Tips to get your cabin in shape

30 March 2012
Opening your northern Arizona cabin for the summer could present a bigger challenge this spring than it has in years past.

The unusually large amount of snow that fell in the mountains and surrounding areas caused quite a bit of water damage to homes—especially to those that sat empty all winter. So when you enter your summer place for the first time this month or next, don’t be surprised if you need to do some extra work to get it in shape for the season.

First, look for visible signs of water damage, like puddles on the floor, water rings on the ceiling or walls, soft spots on the drywall , rot, or mold or mildew spots. If you’re lucky, these telltale signs will easily lead you to any problems that need repairing—and straight to the leak that let the water in.

But don’t stop there. Here are some areas to pay special attention to as you inspect your place for signs of snow-related damage:

  • Crawl into the attic or crawl space and check your insulation. If water got into the attic, the insulation might have gotten wet and pulled away from the ceiling or walls it should cover. If that’s the case, you’ll need to reattach it—or, if the insulation is damaged, replace it. Look behind the insulation for water spots. If you have to remove drywall from the ceiling, you’ll have to replace the insulation, too.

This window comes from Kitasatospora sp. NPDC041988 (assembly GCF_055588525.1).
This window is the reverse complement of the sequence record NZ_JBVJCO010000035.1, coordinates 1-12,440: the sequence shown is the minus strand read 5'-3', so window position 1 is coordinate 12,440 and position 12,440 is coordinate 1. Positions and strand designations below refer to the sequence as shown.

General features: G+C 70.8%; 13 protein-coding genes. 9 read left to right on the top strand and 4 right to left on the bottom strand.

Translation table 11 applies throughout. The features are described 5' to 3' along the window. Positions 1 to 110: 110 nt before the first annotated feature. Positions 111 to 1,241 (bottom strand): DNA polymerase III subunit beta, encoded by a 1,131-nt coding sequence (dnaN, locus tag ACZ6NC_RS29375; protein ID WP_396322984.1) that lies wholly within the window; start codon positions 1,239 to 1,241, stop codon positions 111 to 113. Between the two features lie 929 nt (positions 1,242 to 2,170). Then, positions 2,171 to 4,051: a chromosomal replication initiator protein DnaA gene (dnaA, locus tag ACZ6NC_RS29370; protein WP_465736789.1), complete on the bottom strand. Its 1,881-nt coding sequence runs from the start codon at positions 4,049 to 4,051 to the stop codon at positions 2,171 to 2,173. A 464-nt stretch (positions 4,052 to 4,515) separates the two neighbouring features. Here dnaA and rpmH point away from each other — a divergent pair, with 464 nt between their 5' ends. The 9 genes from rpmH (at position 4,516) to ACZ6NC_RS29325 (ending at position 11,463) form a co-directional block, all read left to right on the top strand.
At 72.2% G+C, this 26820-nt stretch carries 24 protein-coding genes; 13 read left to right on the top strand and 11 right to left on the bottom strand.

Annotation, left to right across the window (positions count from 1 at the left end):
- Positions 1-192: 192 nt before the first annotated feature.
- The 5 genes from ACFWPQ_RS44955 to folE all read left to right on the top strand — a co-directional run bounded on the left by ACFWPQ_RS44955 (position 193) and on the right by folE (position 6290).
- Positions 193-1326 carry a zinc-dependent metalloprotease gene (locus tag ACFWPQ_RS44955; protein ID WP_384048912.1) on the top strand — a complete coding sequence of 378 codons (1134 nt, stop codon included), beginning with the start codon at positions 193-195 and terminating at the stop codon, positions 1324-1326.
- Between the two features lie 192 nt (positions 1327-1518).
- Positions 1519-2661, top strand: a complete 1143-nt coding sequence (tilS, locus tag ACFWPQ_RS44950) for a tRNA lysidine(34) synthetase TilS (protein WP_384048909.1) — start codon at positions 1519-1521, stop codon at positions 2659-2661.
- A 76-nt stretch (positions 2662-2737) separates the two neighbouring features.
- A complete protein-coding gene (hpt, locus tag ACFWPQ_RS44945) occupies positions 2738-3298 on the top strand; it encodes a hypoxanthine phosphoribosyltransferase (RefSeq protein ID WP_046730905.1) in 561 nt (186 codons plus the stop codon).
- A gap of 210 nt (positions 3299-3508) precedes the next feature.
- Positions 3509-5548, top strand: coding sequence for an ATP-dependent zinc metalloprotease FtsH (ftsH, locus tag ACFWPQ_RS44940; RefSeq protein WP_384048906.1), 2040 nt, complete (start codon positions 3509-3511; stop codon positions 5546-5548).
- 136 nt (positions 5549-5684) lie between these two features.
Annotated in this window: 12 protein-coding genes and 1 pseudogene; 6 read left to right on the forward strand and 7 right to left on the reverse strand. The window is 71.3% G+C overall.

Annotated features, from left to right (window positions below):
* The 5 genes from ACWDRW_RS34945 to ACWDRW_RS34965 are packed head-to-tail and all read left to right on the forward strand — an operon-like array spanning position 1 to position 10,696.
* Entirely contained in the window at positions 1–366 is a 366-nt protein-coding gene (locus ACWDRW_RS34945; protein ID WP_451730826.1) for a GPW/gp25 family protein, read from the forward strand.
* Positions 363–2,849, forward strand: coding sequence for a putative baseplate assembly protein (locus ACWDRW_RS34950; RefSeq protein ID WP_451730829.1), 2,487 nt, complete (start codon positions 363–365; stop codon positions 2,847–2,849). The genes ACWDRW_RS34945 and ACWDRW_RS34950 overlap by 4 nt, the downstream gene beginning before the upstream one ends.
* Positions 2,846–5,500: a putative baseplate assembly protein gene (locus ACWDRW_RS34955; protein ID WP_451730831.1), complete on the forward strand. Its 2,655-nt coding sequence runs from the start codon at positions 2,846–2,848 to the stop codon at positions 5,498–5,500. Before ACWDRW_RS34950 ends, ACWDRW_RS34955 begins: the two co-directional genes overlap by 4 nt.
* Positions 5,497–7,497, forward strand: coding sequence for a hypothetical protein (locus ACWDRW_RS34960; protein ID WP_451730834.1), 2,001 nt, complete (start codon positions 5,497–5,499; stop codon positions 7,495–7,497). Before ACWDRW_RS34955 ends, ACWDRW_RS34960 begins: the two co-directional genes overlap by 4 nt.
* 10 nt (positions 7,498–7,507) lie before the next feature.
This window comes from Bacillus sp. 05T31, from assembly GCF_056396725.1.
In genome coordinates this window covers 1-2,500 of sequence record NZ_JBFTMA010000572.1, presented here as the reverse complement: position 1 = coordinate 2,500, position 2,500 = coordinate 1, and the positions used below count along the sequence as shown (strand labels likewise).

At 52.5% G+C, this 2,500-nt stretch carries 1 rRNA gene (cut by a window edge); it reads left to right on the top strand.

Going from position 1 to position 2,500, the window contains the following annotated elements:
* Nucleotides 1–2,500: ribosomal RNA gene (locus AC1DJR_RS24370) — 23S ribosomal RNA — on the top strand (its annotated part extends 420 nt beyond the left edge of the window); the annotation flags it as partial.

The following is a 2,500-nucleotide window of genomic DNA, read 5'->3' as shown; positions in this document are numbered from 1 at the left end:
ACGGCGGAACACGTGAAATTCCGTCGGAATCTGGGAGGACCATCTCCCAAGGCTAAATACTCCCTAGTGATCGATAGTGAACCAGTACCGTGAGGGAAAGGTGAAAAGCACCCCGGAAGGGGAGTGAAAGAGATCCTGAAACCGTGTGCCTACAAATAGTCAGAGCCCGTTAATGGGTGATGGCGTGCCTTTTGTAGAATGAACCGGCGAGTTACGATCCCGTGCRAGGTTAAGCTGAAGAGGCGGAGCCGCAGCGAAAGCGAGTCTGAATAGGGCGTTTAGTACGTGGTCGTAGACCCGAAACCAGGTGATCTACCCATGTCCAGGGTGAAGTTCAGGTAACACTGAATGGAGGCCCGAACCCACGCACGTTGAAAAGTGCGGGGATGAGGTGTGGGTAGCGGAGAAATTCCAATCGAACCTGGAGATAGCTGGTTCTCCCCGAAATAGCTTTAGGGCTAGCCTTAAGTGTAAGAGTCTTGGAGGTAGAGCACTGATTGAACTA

• Inspect your double-pane windows. Even the slightest crack in the glass or the frame can allow water to seep between the panes. You’ll be able to tell if you can see water between the panes, or streaks, which indicate that water was there but has dried. Your windows also might look cloudy, a sign that the energy-efficient gas that once was between the windows has escaped and has been replaced by outdoor air and moisture. Replace the whole window—not just the glass. It costs $250 to $300 to replace the glass, and you’ll get a five-year warranty on it. If you spend a little more to replace the whole window, you can upgrade to a higher-quality product, and you’ll get a warranty of up to 20 years. Plus, you can also resolve any problems with the flashing that might be what let the water into the windows.
Read more here...

For more information and for answers to all YOUR Home Improvement, Landscape and Gardening questions, visit our website at www.rosieonthehouse.com

    Print this page